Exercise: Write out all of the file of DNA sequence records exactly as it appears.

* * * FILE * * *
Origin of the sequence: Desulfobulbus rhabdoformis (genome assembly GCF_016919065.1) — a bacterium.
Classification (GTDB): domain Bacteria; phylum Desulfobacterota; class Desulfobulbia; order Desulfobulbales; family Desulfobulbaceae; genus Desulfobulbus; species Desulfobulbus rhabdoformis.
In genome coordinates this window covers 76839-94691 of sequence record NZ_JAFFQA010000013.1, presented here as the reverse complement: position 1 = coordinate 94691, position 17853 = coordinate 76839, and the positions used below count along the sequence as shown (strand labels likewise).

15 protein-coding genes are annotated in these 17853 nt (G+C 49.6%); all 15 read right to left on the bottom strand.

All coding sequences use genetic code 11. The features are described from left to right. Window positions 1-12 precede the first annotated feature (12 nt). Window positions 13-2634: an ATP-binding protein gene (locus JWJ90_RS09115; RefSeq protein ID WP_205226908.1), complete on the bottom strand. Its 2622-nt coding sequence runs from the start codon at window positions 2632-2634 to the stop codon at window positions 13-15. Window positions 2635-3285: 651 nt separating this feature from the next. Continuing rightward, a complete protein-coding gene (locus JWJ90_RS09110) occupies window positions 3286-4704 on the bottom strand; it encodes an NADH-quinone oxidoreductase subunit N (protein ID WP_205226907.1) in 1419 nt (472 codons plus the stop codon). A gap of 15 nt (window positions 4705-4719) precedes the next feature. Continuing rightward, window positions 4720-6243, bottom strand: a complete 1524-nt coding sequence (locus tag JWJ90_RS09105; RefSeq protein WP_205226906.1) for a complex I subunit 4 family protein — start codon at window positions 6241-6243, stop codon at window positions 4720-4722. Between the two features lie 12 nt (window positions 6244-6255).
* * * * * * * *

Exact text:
Origin of the sequence: Desulfobulbus rhabdoformis (genome assembly GCF_016919065.1) — a bacterium.
Classification (GTDB): domain Bacteria; phylum Desulfobacterota; class Desulfobulbia; order Desulfobulbales; family Desulfobulbaceae; genus Desulfobulbus; species Desulfobulbus rhabdoformis.
In genome coordinates this window covers 76839-94691 of sequence record NZ_JAFFQA010000013.1, presented here as the reverse complement: position 1 = coordinate 94691, position 17853 = coordinate 76839, and the positions used below count along the sequence as shown (strand labels likewise).

15 protein-coding genes are annotated in these 17853 nt (G+C 49.6%); all 15 read right to left on the bottom strand.

All coding sequences use genetic code 11. The features are described from left to right. Window positions 1-12 precede the first annotated feature (12 nt). Window positions 13-2634: an ATP-binding protein gene (locus JWJ90_RS09115; RefSeq protein ID WP_205226908.1), complete on the bottom strand. Its 2622-nt coding sequence runs from the start codon at window positions 2632-2634 to the stop codon at window positions 13-15. Window positions 2635-3285: 651 nt separating this feature from the next. Continuing rightward, a complete protein-coding gene (locus JWJ90_RS09110) occupies window positions 3286-4704 on the bottom strand; it encodes an NADH-quinone oxidoreductase subunit N (protein ID WP_205226907.1) in 1419 nt (472 codons plus the stop codon). A gap of 15 nt (window positions 4705-4719) precedes the next feature. Continuing rightward, window positions 4720-6243, bottom strand: a complete 1524-nt coding sequence (locus tag JWJ90_RS09105; RefSeq protein WP_205226906.1) for a complex I subunit 4 family protein — start codon at window positions 6241-6243, stop codon at window positions 4720-4722. Between the two features lie 12 nt (window positions 6244-6255).